Human Trafficking: Identifying the Victims. Healthcare Workers Learning To Recognize Trafficking Victims. Training conference in Berkeley teaches healthcare workers how to recognize and treat human trafficking victims when they arrive in emergency rooms and clinics. On March 14, physicians from the Massachusetts General Hospital [MGH], Harvard Medical School, and San Francisco General Hospital will be training Bay Area healthcare professionals to identify and support victims of human trafficking.
The training was organized by the American Medical Women’s Association (AMWA) in response to recognition that human trafficking represents an important public health problem in the U.S. and that healthcare workers can play a unique role in anti-trafficking efforts. A 2013 report by the National Academy’s Institute of Medicine (IOM) urged better anti-trafficking education for healthcare providers.
The course emphasizes that human trafficking has important health consequences, such as fractures and lacerations from beatings, recurrent sexually transmitted diseases, psychological problems such as depression, anxiety and post-traumatic stress disorder and chronic health issues like dental caries, and malnutrition. During the training Dr. Wendy Macias-Konstantopoulos, Assistant Professor of Emergency Medicine at the Harvard Medical School and Medical Director of the Human Trafficking Initiative at the Massachusetts General Hospital [MGH], and Dr. Tonya Chaffee, Director of Teen and Young Adult Services at San Francisco General Hospital and a co-author of the IOM report, will discuss their clinical approaches to treating trafficking victims.
“Human trafficking can affect anyone regardless of race, gender, class, or age,” says Dr. Macias-Konstantopoulos. “Because of the devastating physical and mental health outcomes associated with human trafficking, it is imperative that health care providers learn about this insidious, widespread public health problem. Health care providers can play a key role in breaking the cycle of abuse and improving the health and well-being of those afflicted by this violent crime.”
The training is being hosted by the First Presbyterian Church of Berkeley (FPCB) as part of its initiative on Justice, Poverty, Oppression, and Women, or JPOW. According to Mary-Ellen Azada, the church’s Associate Pastor for Missional Engagement: “We want to live in a way that does good for our communities. Research that shows women’s empowerment raises economic productivity, reduces infant mortality, improves health and nutrition, and increases educational opportunities for all—men, women and children [World Bank]. Therefore, JPOW is focusing on women as a means of assisting societies as a whole. Our vision is to be a church that looks for those who are unseen, unknown, marginalized and in need of compassion and care. This training will help us to see those individuals.”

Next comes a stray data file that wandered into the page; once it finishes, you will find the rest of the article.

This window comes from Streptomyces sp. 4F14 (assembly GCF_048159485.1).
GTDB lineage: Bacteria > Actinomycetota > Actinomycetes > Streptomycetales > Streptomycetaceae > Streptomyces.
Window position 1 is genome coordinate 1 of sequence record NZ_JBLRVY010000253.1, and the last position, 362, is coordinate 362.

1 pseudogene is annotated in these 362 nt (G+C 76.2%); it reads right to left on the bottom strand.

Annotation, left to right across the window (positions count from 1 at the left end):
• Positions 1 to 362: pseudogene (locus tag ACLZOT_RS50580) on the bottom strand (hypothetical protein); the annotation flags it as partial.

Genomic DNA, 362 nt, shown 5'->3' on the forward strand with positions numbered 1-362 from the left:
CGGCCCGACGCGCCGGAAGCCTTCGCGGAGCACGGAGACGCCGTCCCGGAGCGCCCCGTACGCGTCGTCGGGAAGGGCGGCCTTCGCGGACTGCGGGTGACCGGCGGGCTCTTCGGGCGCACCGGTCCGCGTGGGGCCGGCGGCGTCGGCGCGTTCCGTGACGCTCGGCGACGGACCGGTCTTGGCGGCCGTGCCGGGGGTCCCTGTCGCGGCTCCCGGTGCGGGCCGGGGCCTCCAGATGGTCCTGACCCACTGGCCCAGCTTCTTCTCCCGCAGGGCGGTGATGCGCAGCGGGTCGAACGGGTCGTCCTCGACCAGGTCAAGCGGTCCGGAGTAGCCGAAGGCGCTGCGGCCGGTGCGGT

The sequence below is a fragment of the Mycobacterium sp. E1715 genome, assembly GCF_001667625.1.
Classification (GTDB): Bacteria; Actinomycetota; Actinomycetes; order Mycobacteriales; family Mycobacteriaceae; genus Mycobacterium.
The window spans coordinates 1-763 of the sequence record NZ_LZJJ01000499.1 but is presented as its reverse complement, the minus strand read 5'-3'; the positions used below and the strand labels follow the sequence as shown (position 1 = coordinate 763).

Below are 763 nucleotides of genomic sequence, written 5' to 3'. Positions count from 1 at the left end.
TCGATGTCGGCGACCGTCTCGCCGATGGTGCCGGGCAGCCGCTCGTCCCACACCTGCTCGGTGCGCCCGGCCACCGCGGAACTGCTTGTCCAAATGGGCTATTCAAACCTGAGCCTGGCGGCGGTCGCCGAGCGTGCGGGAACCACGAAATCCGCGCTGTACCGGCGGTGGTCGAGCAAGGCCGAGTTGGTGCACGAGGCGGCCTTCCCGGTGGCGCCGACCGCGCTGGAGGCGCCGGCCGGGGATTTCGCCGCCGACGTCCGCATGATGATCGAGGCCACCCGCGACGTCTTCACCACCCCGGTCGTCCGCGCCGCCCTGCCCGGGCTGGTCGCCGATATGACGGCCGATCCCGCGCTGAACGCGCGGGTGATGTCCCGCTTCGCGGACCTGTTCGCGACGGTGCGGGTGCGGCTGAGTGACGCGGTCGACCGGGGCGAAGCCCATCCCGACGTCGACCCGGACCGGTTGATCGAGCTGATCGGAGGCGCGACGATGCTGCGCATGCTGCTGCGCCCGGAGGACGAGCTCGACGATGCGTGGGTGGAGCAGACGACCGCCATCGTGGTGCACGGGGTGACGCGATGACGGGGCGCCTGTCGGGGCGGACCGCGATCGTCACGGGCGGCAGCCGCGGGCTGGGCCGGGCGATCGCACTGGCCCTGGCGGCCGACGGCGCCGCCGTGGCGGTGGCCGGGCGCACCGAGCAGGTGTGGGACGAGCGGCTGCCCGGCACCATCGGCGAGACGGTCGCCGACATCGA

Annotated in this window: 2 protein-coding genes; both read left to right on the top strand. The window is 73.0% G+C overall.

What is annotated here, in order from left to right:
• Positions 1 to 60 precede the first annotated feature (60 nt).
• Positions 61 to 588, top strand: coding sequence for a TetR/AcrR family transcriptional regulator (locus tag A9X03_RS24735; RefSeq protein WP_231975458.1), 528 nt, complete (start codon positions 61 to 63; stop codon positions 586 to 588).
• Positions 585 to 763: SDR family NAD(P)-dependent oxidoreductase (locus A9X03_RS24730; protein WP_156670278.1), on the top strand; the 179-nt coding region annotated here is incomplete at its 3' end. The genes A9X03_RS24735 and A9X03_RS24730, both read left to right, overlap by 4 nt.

While human trafficking is an important problem in the United States, in one study 87% of health care providers felt they would be unable to identify these victims and 97% had received no training in human trafficking [Chisolm-Straker, 2007]. Human trafficking is not part of medical or nursing school curricula.
Each year more than one million American adults and upwards of 400,000 children are thought to be at risk of being trafficked for sex in the United States [Barrows, 2008]. Over half of these trafficked individuals are seen in medical clinics and emergency rooms, yet few are identified as trafficking victims. “These kids pass completely beneath our medical radars,” says Dr. Douglas Chin, Director of Outreach, Physicians Against the Trafficking of Humans (PATH), an initiative of the American Medical Women’s Association. “We treat their broken bones and sexually transmitted diseases. But we miss the bigger problem which is their veritable enslavement. Doctors don’t receive training in human trafficking. That lack of training causes us to feel awkward, bewildered, and even intimidated when faced with a trafficking victim.”
Contrary to popular belief, victims from domestic trafficking come from all ethnic and socioeconomic groups [Munoz, 2012]. Important risk factors for being exploited or trafficked are a history of physical or psychological abuse, family violence, familial disruption, unstable housing, and gay, bisexual or transgender youth [Clawson, 2009] [Diaz, 2014] The average age children begin to be commercially sexually exploited is 12-14 years but only 10-11 years for boys [Barrows, 2008].
The United States is second only to Germany as a market and destination for human trafficking [Miller, 2007]. Human trafficking generates over $32 billion in revenues annually, second only to drug trafficking as an illicit commercial activity [Feingold, 2005]
The training will be held from 9:00 am to 3:00 pm at the First Presbyterian Church of Berkeley, 2407 Dana Street in Berkeley. The training is being co-sponsored by the American Medical Women’s Association, Physicians Against the Trafficking of Humans (PATH) initiative, the First Presbyterian Church of Berkeley (FPCB), and the Alameda Contra Costa Medical Association (ACCMA).
For more information, visit: http://www.fpcberkeley.org/mghtraining.asp
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